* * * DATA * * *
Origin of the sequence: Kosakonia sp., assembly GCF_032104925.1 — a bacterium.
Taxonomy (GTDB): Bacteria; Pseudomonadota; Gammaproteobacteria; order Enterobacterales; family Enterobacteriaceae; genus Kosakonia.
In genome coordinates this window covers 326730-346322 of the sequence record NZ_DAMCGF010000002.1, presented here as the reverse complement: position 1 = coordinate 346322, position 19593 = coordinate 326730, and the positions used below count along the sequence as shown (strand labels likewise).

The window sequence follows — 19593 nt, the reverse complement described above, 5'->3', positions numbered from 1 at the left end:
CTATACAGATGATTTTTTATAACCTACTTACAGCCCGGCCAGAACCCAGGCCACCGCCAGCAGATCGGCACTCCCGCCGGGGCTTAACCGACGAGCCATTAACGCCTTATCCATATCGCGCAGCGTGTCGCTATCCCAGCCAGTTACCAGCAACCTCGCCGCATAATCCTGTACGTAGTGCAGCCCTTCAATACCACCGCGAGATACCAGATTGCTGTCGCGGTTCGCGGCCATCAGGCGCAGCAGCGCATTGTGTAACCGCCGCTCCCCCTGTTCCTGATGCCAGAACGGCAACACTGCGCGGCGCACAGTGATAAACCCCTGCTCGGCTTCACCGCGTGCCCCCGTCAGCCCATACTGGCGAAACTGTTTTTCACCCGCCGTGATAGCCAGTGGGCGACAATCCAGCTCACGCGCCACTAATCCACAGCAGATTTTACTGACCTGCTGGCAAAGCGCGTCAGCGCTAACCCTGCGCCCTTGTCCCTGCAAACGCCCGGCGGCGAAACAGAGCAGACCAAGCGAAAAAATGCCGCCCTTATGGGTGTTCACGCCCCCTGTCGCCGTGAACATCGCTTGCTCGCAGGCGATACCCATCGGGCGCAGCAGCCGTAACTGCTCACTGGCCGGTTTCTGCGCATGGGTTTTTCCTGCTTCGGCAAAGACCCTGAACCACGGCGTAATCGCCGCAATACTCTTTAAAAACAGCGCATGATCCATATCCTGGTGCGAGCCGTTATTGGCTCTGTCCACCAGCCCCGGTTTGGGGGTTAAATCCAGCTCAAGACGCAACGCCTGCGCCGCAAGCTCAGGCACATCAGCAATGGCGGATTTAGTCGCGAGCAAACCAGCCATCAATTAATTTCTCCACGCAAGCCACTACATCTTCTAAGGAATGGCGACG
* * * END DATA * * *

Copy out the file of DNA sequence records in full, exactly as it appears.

Origin of the sequence: Kosakonia sp., assembly GCF_032104925.1 — a bacterium.
Taxonomy (GTDB): Bacteria; Pseudomonadota; Gammaproteobacteria; order Enterobacterales; family Enterobacteriaceae; genus Kosakonia.
In genome coordinates this window covers 326730-346322 of the sequence record NZ_DAMCGF010000002.1, presented here as the reverse complement: position 1 = coordinate 346322, position 19593 = coordinate 326730, and the positions used below count along the sequence as shown (strand labels likewise).

The window sequence follows — 19593 nt, the reverse complement described above, 5'->3', positions numbered from 1 at the left end:
CTATACAGATGATTTTTTATAACCTACTTACAGCCCGGCCAGAACCCAGGCCACCGCCAGCAGATCGGCACTCCCGCCGGGGCTTAACCGACGAGCCATTAACGCCTTATCCATATCGCGCAGCGTGTCGCTATCCCAGCCAGTTACCAGCAACCTCGCCGCATAATCCTGTACGTAGTGCAGCCCTTCAATACCACCGCGAGATACCAGATTGCTGTCGCGGTTCGCGGCCATCAGGCGCAGCAGCGCATTGTGTAACCGCCGCTCCCCCTGTTCCTGATGCCAGAACGGCAACACTGCGCGGCGCACAGTGATAAACCCCTGCTCGGCTTCACCGCGTGCCCCCGTCAGCCCATACTGGCGAAACTGTTTTTCACCCGCCGTGATAGCCAGTGGGCGACAATCCAGCTCACGCGCCACTAATCCACAGCAGATTTTACTGACCTGCTGGCAAAGCGCGTCAGCGCTAACCCTGCGCCCTTGTCCCTGCAAACGCCCGGCGGCGAAACAGAGCAGACCAAGCGAAAAAATGCCGCCCTTATGGGTGTTCACGCCCCCTGTCGCCGTGAACATCGCTTGCTCGCAGGCGATACCCATCGGGCGCAGCAGCCGTAACTGCTCACTGGCCGGTTTCTGCGCATGGGTTTTTCCTGCTTCGGCAAAGACCCTGAACCACGGCGTAATCGCCGCAATACTCTTTAAAAACAGCGCATGATCCATATCCTGGTGCGAGCCGTTATTGGCTCTGTCCACCAGCCCCGGTTTGGGGGTTAAATCCAGCTCAAGACGCAACGCCTGCGCCGCAAGCTCAGGCACATCAGCAATGGCGGATTTAGTCGCGAGCAAACCAGCCATCAATTAATTTCTCCACGCAAGCCACTACATCTTCTAAGGAATGGCGACG